According to the TOBA website, "the purpose of the American Graded Stakes Committee is to provide owners and breeders of Thoroughbred horses a reliable guide to the relative quality of Thoroughbred bloodstock by identifying those U.S. races whose recent renewals have consistently attracted the highest quality competition." The committee has a $75,000 purse requirement for a race to be considered for grading and also considers the longevity of the race, insures adequate drug and anabolic steroid testing, and that the race be restricted only by age and gender.

It is a good process that was quickly emulated by racing jurisdictions and recognized by publications and sale companies around the world.

My criticism comes from the line "provide owners and breeders... a reliable guide". Once again the racing powers have snubbed their noses at the fans.

To be fair, the graded stakes committee at one time "unofficially" considered the public appeal of graded races and tried giving graded status to races at smaller tracks in an effort to promote those tracks. the grading system, but it was determined that granting a graded status to given race had little effect on attendance or the promotion of the given track. As a longtime marketing guy, this was very difficult for me to accept but I eventually came to realize that this was fundamentally true. Nobody was going to Brock Talk Downs to see the Sheridan Derby because it was a graded race.

The last line of the TOBA website page describing the American Graded Stakes process reads "Judgment and flexibility... must always be a part of the system." And that is the tool the committee can use to make the most appreciated changes for the fans without compromising the mission of the process as stated by TOBA.

Based on the Twitter and Facebook comments and posts I've seen since the committee announced their 2010 schedule, there is one area that garnered most of the attention of racing fans regarding graded races - Kentucky Derby prep races. Specifically, the changes made to the grading of the Illinois Derby, Sunland Derby and Arkansas Derby are getting the internet chatterers a chattering.

The Arkansas Derby has been upgraded from II to I, the Sunland Derby is grade III for the first time and the Illinois Derby was downgraded from a grade II to a grade III.

In my humble opinion, the grade I status for the Arkansas Derby is long overdue. With Triple Crown stars such as Afleet Alex, Smarty Jones and Curlin among it's last six winners, it appears it should have been a grade I a long time ago. And remember, Smarty Jones was just a Birdstone's throw away from being a Triple Crown winner.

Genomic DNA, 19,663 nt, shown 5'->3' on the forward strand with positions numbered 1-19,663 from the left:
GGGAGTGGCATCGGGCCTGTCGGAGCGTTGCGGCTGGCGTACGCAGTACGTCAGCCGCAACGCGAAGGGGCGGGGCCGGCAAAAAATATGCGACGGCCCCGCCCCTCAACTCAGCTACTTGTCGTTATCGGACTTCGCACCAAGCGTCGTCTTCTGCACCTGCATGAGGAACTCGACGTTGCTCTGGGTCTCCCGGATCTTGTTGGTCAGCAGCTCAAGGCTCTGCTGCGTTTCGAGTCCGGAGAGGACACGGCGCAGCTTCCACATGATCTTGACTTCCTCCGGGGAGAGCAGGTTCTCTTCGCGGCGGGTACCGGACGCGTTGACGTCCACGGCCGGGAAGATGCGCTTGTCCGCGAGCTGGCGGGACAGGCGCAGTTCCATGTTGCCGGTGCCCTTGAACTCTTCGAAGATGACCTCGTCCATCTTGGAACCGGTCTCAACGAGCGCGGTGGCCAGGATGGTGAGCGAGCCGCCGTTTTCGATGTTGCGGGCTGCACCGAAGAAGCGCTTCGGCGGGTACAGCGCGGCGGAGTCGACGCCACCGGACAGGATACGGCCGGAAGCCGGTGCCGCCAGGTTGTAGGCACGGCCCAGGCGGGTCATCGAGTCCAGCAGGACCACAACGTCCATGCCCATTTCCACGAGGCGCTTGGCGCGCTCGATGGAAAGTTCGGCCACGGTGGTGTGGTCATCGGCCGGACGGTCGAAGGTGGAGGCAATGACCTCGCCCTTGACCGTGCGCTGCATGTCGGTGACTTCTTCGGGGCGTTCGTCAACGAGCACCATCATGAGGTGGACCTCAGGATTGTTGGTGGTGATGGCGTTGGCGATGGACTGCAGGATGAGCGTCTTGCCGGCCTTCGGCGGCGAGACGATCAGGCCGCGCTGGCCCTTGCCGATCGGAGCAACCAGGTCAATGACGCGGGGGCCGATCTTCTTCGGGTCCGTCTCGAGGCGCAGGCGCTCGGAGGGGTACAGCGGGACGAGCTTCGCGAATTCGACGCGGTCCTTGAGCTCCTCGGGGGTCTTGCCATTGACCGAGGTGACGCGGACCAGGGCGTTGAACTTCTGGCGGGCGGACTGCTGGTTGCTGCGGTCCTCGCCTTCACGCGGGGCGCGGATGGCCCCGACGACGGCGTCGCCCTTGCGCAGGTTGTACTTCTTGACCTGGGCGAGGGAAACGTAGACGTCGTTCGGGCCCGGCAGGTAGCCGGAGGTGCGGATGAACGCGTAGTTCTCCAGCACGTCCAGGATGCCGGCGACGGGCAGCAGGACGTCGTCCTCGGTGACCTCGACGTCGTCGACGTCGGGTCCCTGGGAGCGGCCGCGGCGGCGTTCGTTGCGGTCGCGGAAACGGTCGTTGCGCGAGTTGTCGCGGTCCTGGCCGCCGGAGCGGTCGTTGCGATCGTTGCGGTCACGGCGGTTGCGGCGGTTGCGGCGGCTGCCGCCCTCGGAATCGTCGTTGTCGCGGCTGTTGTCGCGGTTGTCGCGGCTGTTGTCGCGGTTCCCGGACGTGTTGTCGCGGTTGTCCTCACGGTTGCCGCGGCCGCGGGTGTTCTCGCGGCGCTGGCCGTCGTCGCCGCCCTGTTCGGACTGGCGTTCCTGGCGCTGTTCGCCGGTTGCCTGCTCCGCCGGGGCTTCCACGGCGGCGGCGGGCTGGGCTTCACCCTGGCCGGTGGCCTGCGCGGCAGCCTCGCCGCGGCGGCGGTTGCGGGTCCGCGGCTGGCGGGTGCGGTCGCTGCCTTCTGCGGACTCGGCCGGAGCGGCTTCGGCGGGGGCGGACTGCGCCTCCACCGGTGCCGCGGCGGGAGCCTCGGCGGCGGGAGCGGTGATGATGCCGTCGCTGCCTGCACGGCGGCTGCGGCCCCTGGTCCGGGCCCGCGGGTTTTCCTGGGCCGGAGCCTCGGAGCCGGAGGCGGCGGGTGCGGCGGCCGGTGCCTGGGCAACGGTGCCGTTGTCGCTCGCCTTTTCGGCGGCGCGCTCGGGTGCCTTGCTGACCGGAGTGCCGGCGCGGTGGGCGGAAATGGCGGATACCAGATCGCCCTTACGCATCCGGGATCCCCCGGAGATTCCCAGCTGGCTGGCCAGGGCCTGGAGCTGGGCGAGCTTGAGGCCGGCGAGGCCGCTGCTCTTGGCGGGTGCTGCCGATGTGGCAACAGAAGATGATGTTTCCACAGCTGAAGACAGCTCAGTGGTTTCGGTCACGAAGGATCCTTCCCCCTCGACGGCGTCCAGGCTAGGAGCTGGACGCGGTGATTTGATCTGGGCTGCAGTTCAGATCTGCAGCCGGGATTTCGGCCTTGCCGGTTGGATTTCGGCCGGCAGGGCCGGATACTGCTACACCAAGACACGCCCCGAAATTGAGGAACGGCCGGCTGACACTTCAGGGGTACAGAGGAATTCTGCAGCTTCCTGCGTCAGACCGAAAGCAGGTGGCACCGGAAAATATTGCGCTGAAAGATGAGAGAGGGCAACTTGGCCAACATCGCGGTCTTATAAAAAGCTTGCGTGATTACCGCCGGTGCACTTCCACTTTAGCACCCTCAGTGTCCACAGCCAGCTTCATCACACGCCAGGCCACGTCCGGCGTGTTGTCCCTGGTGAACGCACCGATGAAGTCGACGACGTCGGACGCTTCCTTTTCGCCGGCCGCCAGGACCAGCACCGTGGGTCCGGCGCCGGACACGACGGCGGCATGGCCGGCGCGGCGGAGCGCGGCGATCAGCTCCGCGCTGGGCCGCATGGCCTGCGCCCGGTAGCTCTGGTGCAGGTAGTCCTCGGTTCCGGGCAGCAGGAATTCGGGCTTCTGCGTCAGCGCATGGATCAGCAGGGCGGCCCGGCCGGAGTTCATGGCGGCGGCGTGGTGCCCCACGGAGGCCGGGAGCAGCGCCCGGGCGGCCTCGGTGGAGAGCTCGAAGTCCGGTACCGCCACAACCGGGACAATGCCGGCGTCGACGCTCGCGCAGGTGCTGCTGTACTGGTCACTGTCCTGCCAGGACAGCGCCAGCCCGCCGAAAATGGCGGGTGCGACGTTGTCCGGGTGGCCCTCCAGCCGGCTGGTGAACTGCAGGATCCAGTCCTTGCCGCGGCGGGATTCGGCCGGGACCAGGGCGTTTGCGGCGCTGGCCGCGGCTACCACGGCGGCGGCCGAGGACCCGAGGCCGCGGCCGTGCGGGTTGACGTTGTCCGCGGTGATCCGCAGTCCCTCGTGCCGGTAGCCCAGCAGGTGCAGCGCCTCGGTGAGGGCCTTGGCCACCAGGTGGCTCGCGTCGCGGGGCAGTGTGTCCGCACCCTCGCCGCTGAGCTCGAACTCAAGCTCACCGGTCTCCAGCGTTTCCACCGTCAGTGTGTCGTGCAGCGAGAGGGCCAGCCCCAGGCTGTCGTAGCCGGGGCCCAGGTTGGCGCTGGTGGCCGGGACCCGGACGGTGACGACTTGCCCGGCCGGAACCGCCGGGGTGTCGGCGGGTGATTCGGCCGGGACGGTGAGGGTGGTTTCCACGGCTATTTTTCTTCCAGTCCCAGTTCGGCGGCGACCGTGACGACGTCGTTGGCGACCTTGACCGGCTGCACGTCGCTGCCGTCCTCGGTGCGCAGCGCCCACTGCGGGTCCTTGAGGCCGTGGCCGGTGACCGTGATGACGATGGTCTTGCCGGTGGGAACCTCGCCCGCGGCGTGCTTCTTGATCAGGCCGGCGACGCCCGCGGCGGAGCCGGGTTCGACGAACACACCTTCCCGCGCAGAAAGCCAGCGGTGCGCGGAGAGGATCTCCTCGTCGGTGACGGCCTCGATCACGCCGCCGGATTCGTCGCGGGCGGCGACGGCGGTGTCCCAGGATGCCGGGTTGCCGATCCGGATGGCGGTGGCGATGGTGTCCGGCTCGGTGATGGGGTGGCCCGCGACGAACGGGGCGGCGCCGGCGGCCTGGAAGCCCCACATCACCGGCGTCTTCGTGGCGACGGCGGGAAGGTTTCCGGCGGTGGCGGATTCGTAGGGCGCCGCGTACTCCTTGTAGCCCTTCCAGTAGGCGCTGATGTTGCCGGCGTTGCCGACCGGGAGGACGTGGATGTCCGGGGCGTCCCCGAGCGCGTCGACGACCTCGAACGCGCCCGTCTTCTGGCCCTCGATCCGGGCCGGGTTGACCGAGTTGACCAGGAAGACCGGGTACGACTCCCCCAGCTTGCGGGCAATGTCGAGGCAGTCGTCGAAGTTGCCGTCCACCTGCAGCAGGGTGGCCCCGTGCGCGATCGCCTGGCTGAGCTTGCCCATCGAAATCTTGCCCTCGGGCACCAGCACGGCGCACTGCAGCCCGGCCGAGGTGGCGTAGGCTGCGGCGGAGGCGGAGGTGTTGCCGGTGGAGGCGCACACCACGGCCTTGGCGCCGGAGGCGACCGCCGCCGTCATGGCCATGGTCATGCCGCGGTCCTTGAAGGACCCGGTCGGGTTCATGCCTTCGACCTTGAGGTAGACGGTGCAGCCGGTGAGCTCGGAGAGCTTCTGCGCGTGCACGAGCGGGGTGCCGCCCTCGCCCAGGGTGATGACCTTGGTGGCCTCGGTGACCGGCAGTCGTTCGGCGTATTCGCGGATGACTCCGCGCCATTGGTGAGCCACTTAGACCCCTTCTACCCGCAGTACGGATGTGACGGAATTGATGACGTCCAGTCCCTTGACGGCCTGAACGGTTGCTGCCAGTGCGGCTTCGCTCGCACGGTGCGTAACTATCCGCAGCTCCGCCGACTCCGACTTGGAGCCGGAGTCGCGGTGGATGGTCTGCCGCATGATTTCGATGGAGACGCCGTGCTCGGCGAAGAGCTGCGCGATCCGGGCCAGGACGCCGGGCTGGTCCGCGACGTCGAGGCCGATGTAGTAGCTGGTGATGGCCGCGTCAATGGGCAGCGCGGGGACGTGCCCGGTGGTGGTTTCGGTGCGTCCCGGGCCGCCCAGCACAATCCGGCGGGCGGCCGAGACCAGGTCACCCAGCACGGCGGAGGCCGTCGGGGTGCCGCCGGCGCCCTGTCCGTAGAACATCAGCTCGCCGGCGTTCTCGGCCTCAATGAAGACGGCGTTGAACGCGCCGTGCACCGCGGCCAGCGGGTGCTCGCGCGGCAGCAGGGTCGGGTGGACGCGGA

Illinois Derby stars include Derby winner War Emblem, Ten Most Wanted and Musket Man. Not a stellar class and really the race probably deserves a grade III based on the committee's criteria, but this race has evolved during the last decade into a legitimate Derby prep. It is not on par with the Santa Anita Derby, Florida Derby or Wood Memorial, but it certainly is more significant to prospective Derby starters than the Sunland Derby, even though the Sunland race produced Mine That Bird last year.

The Louisiana Derby seems to be another Derby prep on the rise having produced last year's Derby favorite Friesan Fire as well as Pyro and Circular Quay the previous two years. Problems with scheduling the Florida Derby on a consistent basis and slot revenues have helped the Louisiana Derby quality recently and it is now a serious race to look for in the Derby past performances.

Again, I'm not saying the Louisiana Derby is on par with the big boys, but it is certainly not on the same level as the grade II Rebel Stakes at Oaklawn which is prep for a Derby prep.

I guess what I'm trying to say is that these Derby prep races are more significant to fans and horse players than perhaps the TOBA realizes. They may not be bringing people to the races, but they are important guides to the marginal fans that handicap that one race a year - The Kentucky Derby. So if there is one area where I would like the American Graded Stakes Committee use some of their judgment and flexabilty it is with these Derby Preps. It is perhaps the one group of races that the casual fan depends on the graded stakes committee to help them find a winner.

Tuesday, December 1, 2009

Dear Santa

(Cartoon by Remi Bellocq)

Dear Santa,
I've been a pretty good boy this year, (relatively speaking I guess), and it's early December, so I thought I better write my Christmas list and send it to you here pretty quick.

I hate to be a pain about this Santa, but I really, really want a Triple Crown winner this year. I know they're hard to make and it's not the elves specialty or area of expertise. But if they can squeeze it in during some of their down time in January and February, we really don't need delivery during the peak holiday season.

And forget the Derby exacta. I can do without the Derby exacta if you work on the Triple Crown winner for me.

Just a thought. You knew I was going to ask.

I also want a good leg for Summer Bird and if you can put a little "good will to all men" in Quality Road's stocking.... those guys on the starting gate are just trying to help. Careless Jewel could probably use a little of that stuff too, but I wouldn't waste any on Rachel Alexandra. I don't think she's going to be good will to any men, mares or foes this year and I think we both agree she has all the magic she needs.

It's been a very rough year on lots of people Santa, but we have some friends in racing that have been dealt some pretty big challenges. For them and everybody who may be needing a little extra Christmas spirit this year, put a little extra under the tree from all of us... will ya?

This gift is not quite so noble and I'm sure you don't normally stop at racetracks, but if you have any extra high definition television cameras when your making a final pass, there'd be lots of happy girls and boys in your 21 and older demo if you'd drop a few extra at a track or two. We'd sure like to see horse racing not lag too far behind in an area (television) that is so vital to our sport.

Before you go Santa, a few more small items... continued stardom for Chantal Sutherland. Regardless if she re-appears on the successful TV series Jockeys or not, she's good for racing.... A step ladder for Zenyatta's new boy friend is probably appropriate... nice homes for all the retired race horses... and peace on earth, good will to all men.

Thanks Santa and Merry Christmas,

PS: Remind Blitzin he still owes me $10 for the basketball pool.